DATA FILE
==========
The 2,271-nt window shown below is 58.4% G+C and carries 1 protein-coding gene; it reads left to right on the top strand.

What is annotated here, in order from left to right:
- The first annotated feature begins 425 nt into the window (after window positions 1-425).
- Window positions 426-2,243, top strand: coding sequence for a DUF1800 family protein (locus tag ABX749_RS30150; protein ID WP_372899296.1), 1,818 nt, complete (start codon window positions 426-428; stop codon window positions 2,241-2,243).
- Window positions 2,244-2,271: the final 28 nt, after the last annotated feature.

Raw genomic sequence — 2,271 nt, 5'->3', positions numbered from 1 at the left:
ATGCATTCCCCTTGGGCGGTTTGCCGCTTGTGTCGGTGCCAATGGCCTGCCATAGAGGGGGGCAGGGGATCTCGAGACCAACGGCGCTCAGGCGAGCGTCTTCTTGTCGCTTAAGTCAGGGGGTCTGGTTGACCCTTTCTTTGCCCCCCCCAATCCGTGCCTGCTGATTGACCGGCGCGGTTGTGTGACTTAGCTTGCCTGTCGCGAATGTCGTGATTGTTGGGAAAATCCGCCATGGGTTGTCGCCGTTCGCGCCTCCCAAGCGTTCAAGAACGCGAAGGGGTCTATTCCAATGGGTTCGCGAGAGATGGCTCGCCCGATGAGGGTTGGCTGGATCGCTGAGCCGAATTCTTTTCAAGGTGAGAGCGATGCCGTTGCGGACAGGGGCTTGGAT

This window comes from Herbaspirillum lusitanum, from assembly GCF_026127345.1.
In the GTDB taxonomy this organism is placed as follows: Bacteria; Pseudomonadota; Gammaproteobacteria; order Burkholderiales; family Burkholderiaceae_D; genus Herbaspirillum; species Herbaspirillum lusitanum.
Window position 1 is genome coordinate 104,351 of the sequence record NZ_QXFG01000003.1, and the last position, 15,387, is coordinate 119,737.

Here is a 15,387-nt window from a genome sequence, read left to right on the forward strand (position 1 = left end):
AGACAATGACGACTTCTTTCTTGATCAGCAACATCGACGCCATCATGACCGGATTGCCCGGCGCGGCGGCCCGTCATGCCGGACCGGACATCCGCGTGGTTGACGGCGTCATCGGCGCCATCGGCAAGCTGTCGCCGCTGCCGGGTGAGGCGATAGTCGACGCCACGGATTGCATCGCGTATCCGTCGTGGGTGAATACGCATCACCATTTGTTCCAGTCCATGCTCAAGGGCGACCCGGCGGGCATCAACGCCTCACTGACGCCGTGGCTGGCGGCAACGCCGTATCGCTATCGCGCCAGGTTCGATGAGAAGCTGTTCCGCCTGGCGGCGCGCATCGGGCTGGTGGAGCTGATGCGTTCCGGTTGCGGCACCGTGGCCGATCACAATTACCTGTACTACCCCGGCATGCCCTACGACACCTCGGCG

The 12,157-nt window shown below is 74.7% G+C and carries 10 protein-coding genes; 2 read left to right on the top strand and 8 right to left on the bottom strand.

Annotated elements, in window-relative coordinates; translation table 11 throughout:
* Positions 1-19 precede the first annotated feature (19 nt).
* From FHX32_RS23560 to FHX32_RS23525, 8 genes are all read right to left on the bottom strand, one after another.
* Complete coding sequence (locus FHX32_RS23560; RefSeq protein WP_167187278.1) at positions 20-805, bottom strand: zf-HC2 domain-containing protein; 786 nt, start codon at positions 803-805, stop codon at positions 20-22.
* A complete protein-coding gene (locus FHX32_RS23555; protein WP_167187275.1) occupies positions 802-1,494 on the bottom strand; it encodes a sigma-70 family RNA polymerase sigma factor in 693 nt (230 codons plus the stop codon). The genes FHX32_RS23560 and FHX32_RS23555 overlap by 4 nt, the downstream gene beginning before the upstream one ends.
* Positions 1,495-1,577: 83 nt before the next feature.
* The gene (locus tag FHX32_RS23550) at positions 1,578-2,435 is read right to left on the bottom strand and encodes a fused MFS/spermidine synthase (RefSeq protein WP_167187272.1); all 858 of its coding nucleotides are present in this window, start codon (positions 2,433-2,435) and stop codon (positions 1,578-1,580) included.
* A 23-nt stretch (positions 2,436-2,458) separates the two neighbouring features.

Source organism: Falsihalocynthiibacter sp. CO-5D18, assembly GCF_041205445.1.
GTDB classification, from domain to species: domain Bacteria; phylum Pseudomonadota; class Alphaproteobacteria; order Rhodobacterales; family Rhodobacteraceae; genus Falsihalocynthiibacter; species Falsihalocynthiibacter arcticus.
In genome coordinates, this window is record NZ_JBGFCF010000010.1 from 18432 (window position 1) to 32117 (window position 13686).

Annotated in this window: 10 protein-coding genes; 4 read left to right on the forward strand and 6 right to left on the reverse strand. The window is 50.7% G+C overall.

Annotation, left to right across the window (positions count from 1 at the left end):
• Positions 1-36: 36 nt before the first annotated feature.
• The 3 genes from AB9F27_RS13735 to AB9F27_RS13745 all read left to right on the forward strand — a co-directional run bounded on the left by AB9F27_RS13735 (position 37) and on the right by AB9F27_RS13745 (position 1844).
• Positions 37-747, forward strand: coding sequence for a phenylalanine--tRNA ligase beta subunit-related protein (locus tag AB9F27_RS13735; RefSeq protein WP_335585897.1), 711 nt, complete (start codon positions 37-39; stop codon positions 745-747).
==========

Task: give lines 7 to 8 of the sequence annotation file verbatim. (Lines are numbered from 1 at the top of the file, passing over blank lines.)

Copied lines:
ATGCATTCCCCTTGGGCGGTTTGCCGCTTGTGTCGGTGCCAATGGCCTGCCATAGAGGGGGGCAGGGGATCTCGAGACCAACGGCGCTCAGGCGAGCGTCTTCTTGTCGCTTAAGTCAGGGGGTCTGGTTGACCCTTTCTTTGCCCCCCCCAATCCGTGCCTGCTGATTGACCGGCGCGGTTGTGTGACTTAGCTTGCCTGTCGCGAATGTCGTGATTGTTGGGAAAATCCGCCATGGGTTGTCGCCGTTCGCGCCTCCCAAGCGTTCAAGAACGCGAAGGGGTCTATTCCAATGGGTTCGCGAGAGATGGCTCGCCCGATGAGGGTTGGCTGGATCGCTGAGCCGAATTCTTTTCAAGGTGAGAGCGATGCCGTTGCGGACAGGGGCTTGGAT

This window comes from Herbaspirillum lusitanum, from assembly GCF_026127345.1.